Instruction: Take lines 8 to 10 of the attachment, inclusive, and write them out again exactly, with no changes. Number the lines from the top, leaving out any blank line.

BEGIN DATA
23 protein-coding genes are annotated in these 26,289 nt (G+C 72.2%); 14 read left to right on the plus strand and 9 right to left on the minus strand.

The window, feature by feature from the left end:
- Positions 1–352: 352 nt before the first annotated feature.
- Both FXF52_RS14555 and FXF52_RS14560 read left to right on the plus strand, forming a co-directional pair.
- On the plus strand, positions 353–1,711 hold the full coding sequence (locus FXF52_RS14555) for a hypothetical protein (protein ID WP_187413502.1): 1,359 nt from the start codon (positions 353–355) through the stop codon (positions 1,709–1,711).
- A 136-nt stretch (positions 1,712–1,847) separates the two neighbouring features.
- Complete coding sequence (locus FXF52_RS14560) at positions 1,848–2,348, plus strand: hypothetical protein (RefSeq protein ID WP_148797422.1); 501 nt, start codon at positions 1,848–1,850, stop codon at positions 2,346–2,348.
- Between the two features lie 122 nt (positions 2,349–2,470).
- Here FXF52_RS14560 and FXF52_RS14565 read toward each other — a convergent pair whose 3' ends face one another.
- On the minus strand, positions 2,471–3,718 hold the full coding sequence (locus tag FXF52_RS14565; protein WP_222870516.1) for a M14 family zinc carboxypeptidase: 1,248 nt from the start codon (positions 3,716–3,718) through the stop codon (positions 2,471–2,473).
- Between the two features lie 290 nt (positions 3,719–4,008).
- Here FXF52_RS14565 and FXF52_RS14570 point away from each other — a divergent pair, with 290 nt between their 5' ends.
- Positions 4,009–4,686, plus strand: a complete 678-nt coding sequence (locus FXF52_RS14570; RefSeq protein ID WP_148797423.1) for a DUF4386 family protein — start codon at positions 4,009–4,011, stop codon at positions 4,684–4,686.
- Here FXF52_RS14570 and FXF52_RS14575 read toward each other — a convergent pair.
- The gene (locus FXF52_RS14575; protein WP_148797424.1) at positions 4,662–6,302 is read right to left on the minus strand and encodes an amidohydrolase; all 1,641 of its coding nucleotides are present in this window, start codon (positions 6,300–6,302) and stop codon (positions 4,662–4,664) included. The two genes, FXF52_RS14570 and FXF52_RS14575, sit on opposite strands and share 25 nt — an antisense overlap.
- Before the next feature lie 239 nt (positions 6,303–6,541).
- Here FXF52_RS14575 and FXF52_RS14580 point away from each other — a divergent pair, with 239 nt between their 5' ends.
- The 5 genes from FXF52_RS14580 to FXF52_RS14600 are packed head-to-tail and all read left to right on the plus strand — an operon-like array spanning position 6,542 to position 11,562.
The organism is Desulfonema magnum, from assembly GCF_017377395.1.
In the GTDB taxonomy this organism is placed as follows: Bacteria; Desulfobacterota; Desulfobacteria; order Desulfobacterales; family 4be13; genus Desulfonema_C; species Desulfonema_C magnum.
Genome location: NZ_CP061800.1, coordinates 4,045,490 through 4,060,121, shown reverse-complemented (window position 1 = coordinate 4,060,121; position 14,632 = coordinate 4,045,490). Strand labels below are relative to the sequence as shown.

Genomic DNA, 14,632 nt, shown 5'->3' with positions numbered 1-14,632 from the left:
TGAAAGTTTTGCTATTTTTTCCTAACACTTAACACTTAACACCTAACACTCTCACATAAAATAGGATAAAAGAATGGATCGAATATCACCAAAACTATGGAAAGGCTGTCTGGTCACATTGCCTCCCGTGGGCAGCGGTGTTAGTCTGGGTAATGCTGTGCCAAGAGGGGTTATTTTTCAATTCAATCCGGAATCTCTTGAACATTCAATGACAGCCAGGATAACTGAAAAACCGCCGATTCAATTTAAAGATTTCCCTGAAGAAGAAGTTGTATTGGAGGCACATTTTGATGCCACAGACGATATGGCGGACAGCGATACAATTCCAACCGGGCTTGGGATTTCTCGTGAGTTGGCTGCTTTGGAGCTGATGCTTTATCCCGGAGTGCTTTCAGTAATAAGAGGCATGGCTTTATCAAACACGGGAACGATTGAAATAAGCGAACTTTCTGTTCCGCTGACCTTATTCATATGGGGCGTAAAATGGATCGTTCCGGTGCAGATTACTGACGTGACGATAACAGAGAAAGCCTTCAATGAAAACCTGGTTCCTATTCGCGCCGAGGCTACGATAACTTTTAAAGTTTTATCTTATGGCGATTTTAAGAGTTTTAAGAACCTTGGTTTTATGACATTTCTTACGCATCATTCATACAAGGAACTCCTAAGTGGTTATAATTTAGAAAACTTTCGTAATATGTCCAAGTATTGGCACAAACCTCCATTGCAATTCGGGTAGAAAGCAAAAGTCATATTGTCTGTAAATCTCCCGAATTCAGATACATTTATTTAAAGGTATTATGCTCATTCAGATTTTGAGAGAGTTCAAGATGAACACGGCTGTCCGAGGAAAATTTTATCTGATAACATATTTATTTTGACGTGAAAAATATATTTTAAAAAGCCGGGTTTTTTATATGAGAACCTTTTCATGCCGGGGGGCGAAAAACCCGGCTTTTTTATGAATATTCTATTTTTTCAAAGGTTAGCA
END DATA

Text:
- Between the two features lie 122 nt (positions 2,349–2,470).
- Here FXF52_RS14560 and FXF52_RS14565 read toward each other — a convergent pair whose 3' ends face one another.
- On the minus strand, positions 2,471–3,718 hold the full coding sequence (locus tag FXF52_RS14565; protein WP_222870516.1) for a M14 family zinc carboxypeptidase: 1,248 nt from the start codon (positions 3,716–3,718) through the stop codon (positions 2,471–2,473).